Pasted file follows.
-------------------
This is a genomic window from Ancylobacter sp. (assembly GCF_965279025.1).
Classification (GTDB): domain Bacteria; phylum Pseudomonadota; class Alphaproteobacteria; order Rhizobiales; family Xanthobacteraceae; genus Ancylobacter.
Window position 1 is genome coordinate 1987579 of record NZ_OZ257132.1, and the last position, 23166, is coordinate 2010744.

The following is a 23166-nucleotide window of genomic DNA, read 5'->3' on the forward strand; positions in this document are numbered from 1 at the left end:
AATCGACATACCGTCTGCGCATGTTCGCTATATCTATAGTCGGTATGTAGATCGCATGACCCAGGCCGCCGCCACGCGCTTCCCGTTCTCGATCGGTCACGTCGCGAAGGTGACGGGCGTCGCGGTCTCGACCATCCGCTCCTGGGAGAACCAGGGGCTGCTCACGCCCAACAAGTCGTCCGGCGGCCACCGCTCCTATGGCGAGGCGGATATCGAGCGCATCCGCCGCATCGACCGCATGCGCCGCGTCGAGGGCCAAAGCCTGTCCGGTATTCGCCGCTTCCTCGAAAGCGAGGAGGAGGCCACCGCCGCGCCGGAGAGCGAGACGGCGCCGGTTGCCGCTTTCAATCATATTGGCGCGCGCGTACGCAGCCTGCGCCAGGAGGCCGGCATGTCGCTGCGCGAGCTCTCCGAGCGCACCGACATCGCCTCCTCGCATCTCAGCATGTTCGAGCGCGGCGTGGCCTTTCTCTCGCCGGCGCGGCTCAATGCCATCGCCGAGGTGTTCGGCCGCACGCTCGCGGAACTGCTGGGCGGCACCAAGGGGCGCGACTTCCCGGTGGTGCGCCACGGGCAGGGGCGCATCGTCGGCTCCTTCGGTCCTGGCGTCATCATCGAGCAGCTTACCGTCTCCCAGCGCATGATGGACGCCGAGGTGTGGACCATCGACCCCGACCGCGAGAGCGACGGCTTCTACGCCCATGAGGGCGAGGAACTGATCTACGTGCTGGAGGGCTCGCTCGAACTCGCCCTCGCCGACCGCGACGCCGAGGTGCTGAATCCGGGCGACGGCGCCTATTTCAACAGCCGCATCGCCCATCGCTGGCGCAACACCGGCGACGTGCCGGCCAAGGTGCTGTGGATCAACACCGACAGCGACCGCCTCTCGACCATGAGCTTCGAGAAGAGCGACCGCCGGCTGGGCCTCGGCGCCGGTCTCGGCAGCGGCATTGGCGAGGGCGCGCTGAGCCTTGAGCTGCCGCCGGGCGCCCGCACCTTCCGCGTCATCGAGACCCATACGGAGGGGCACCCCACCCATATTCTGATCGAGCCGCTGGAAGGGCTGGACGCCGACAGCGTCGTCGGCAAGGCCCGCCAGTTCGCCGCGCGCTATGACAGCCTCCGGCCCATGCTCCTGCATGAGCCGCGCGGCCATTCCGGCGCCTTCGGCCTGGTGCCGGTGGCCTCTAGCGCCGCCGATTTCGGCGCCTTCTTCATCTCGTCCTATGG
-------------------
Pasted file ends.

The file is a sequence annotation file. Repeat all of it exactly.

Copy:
This is a genomic window from Ancylobacter sp. (assembly GCF_965279025.1).
Classification (GTDB): domain Bacteria; phylum Pseudomonadota; class Alphaproteobacteria; order Rhizobiales; family Xanthobacteraceae; genus Ancylobacter.
Window position 1 is genome coordinate 1987579 of record NZ_OZ257132.1, and the last position, 23166, is coordinate 2010744.

The following is a 23166-nucleotide window of genomic DNA, read 5'->3' on the forward strand; positions in this document are numbered from 1 at the left end:
AATCGACATACCGTCTGCGCATGTTCGCTATATCTATAGTCGGTATGTAGATCGCATGACCCAGGCCGCCGCCACGCGCTTCCCGTTCTCGATCGGTCACGTCGCGAAGGTGACGGGCGTCGCGGTCTCGACCATCCGCTCCTGGGAGAACCAGGGGCTGCTCACGCCCAACAAGTCGTCCGGCGGCCACCGCTCCTATGGCGAGGCGGATATCGAGCGCATCCGCCGCATCGACCGCATGCGCCGCGTCGAGGGCCAAAGCCTGTCCGGTATTCGCCGCTTCCTCGAAAGCGAGGAGGAGGCCACCGCCGCGCCGGAGAGCGAGACGGCGCCGGTTGCCGCTTTCAATCATATTGGCGCGCGCGTACGCAGCCTGCGCCAGGAGGCCGGCATGTCGCTGCGCGAGCTCTCCGAGCGCACCGACATCGCCTCCTCGCATCTCAGCATGTTCGAGCGCGGCGTGGCCTTTCTCTCGCCGGCGCGGCTCAATGCCATCGCCGAGGTGTTCGGCCGCACGCTCGCGGAACTGCTGGGCGGCACCAAGGGGCGCGACTTCCCGGTGGTGCGCCACGGGCAGGGGCGCATCGTCGGCTCCTTCGGTCCTGGCGTCATCATCGAGCAGCTTACCGTCTCCCAGCGCATGATGGACGCCGAGGTGTGGACCATCGACCCCGACCGCGAGAGCGACGGCTTCTACGCCCATGAGGGCGAGGAACTGATCTACGTGCTGGAGGGCTCGCTCGAACTCGCCCTCGCCGACCGCGACGCCGAGGTGCTGAATCCGGGCGACGGCGCCTATTTCAACAGCCGCATCGCCCATCGCTGGCGCAACACCGGCGACGTGCCGGCCAAGGTGCTGTGGATCAACACCGACAGCGACCGCCTCTCGACCATGAGCTTCGAGAAGAGCGACCGCCGGCTGGGCCTCGGCGCCGGTCTCGGCAGCGGCATTGGCGAGGGCGCGCTGAGCCTTGAGCTGCCGCCGGGCGCCCGCACCTTCCGCGTCATCGAGACCCATACGGAGGGGCACCCCACCCATATTCTGATCGAGCCGCTGGAAGGGCTGGACGCCGACAGCGTCGTCGGCAAGGCCCGCCAGTTCGCCGCGCGCTATGACAGCCTCCGGCCCATGCTCCTGCATGAGCCGCGCGGCCATTCCGGCGCCTTCGGCCTGGTGCCGGTGGCCTCTAGCGCCGCCGATTTCGGCGCCTTCTTCATCTCGTCCTATGG